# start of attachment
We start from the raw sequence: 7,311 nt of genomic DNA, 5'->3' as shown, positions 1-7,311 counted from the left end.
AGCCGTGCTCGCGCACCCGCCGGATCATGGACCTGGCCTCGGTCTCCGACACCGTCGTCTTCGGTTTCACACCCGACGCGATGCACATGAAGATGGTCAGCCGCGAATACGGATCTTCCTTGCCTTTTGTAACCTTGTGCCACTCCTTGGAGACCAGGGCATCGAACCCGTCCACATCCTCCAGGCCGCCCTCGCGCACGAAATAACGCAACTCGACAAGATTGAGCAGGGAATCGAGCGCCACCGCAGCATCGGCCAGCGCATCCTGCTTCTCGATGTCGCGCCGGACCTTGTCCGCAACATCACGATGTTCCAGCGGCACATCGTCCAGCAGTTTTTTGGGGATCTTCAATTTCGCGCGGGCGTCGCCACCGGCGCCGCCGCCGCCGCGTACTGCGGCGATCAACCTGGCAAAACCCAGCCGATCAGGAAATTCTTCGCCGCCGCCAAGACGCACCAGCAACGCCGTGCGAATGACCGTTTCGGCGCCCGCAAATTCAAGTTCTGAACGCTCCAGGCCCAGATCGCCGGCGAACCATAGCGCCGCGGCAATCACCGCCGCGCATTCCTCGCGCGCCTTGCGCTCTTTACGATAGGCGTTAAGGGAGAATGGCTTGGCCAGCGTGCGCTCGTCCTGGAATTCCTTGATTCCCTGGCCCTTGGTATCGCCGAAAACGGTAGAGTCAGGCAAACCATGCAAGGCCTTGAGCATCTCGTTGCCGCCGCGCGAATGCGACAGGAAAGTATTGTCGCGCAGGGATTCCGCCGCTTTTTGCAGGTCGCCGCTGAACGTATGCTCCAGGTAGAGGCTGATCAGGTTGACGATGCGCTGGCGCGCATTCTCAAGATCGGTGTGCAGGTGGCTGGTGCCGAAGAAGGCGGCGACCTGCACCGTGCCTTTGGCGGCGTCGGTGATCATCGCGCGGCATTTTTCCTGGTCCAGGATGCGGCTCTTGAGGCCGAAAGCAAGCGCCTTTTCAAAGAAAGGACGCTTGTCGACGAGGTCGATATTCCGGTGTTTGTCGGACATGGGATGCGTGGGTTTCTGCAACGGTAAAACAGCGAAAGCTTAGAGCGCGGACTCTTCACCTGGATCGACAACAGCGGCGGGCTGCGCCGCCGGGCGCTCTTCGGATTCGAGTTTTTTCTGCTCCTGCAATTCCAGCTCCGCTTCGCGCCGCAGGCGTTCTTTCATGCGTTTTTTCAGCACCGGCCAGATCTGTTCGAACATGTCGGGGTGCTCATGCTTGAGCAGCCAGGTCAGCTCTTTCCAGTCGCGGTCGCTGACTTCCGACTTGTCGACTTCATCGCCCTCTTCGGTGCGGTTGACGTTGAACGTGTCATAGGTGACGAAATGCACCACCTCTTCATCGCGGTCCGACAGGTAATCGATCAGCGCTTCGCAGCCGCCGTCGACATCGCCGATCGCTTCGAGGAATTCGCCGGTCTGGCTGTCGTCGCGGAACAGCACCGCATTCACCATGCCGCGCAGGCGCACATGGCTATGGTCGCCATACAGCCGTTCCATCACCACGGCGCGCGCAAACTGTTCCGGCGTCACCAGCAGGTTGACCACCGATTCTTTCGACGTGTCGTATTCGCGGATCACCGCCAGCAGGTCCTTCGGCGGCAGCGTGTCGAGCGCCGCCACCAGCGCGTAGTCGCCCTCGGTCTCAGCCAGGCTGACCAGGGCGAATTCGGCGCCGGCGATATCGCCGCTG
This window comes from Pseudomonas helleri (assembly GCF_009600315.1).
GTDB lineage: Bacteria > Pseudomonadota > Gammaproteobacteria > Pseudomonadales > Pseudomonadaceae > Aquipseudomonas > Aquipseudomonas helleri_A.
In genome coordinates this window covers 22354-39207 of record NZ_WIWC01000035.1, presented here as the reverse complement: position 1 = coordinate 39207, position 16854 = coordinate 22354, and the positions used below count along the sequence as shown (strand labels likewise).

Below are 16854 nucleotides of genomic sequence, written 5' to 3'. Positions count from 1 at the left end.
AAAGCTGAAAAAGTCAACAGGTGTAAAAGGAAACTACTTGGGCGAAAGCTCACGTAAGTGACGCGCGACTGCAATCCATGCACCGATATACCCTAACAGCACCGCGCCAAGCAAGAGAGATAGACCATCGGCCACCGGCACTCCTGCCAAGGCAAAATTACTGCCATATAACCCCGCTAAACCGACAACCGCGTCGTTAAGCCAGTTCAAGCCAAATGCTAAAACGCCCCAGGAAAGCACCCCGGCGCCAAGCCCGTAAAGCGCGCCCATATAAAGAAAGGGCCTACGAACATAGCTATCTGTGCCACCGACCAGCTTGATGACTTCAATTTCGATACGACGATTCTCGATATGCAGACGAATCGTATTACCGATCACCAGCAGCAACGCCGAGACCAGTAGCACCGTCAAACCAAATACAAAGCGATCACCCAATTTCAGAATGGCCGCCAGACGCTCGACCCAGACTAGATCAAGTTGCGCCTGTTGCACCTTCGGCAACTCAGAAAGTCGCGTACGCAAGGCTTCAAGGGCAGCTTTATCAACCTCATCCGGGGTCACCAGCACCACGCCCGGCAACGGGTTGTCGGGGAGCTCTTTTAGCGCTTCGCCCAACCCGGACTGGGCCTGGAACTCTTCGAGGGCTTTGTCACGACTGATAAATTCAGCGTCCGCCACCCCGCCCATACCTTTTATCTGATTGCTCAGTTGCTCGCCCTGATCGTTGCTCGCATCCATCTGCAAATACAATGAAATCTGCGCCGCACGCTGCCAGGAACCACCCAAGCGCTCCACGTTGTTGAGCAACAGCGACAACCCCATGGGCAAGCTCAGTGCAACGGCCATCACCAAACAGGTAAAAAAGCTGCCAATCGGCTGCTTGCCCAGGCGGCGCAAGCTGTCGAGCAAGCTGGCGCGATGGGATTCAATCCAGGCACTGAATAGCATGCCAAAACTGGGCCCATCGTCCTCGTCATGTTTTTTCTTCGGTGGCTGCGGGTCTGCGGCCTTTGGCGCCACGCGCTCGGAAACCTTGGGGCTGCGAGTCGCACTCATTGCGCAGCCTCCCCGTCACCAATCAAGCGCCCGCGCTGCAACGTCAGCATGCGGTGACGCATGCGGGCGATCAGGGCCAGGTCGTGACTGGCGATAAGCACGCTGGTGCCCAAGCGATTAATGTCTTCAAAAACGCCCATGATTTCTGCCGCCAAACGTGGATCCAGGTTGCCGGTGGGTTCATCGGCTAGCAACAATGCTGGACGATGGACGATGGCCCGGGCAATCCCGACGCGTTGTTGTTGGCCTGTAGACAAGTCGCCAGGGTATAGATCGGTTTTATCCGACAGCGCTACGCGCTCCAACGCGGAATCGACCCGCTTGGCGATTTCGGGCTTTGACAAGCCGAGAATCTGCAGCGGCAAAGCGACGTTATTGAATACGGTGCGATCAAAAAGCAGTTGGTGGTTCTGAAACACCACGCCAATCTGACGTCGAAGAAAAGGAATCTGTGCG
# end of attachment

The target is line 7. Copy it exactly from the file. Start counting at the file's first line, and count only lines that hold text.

AAAGCTGAAAAAGTCAACAGGTGTAAAAGGAAACTACTTGGGCGAAAGCTCACGTAAGTGACGCGCGACTGCAATCCATGCACCGATATACCCTAACAGCACCGCGCCAAGCAAGAGAGATAGACCATCGGCCACCGGCACTCCTGCCAAGGCAAAATTACTGCCATATAACCCCGCTAAACCGACAACCGCGTCGTTAAGCCAGTTCAAGCCAAATGCTAAAACGCCCCAGGAAAGCACCCCGGCGCCAAGCCCGTAAAGCGCGCCCATATAAAGAAAGGGCCTACGAACATAGCTATCTGTGCCACCGACCAGCTTGATGACTTCAATTTCGATACGACGATTCTCGATATGCAGACGAATCGTATTACCGATCACCAGCAGCAACGCCGAGACCAGTAGCACCGTCAAACCAAATACAAAGCGATCACCCAATTTCAGAATGGCCGCCAGACGCTCGACCCAGACTAGATCAAGTTGCGCCTGTTGCACCTTCGGCAACTCAGAAAGTCGCGTACGCAAGGCTTCAAGGGCAGCTTTATCAACCTCATCCGGGGTCACCAGCACCACGCCCGGCAACGGGTTGTCGGGGAGCTCTTTTAGCGCTTCGCCCAACCCGGACTGGGCCTGGAACTCTTCGAGGGCTTTGTCACGACTGATAAATTCAGCGTCCGCCACCCCGCCCATACCTTTTATCTGATTGCTCAGTTGCTCGCCCTGATCGTTGCTCGCATCCATCTGCAAATACAATGAAATCTGCGCCGCACGCTGCCAGGAACCACCCAAGCGCTCCACGTTGTTGAGCAACAGCGACAACCCCATGGGCAAGCTCAGTGCAACGGCCATCACCAAACAGGTAAAAAAGCTGCCAATCGGCTGCTTGCCCAGGCGGCGCAAGCTGTCGAGCAAGCTGGCGCGATGGGATTCAATCCAGGCACTGAATAGCATGCCAAAACTGGGCCCATCGTCCTCGTCATGTTTTTTCTTCGGTGGCTGCGGGTCTGCGGCCTTTGGCGCCACGCGCTCGGAAACCTTGGGGCTGCGAGTCGCACTCATTGCGCAGCCTCCCCGTCACCAATCAAGCGCCCGCGCTGCAACGTCAGCATGCGGTGACGCATGCGGGCGATCAGGGCCAGGTCGTGACTGGCGATAAGCACGCTGGTGCCCAAGCGATTAATGTCTTCAAAAACGCCCATGATTTCTGCCGCCAAACGTGGATCCAGGTTGCCGGTGGGTTCATCGGCTAGCAACAATGCTGGACGATGGACGATGGCCCGGGCAATCCCGACGCGTTGTTGTTGGCCTGTAGACAAGTCGCCAGGGTATAGATCGGTTTTATCCGACAGCGCTACGCGCTCCAACGCGGAATCGACCCGCTTGGCGATTTCGGGCTTTGACAAGCCGAGAATCTGCAGCGGCAAAGCGACGTTATTGAATACGGTGCGATCAAAAAGCAGTTGGTGGTTCTGAAACACCACGCCAATCTGACGTCGAAGAAAAGGAATCTGTGCG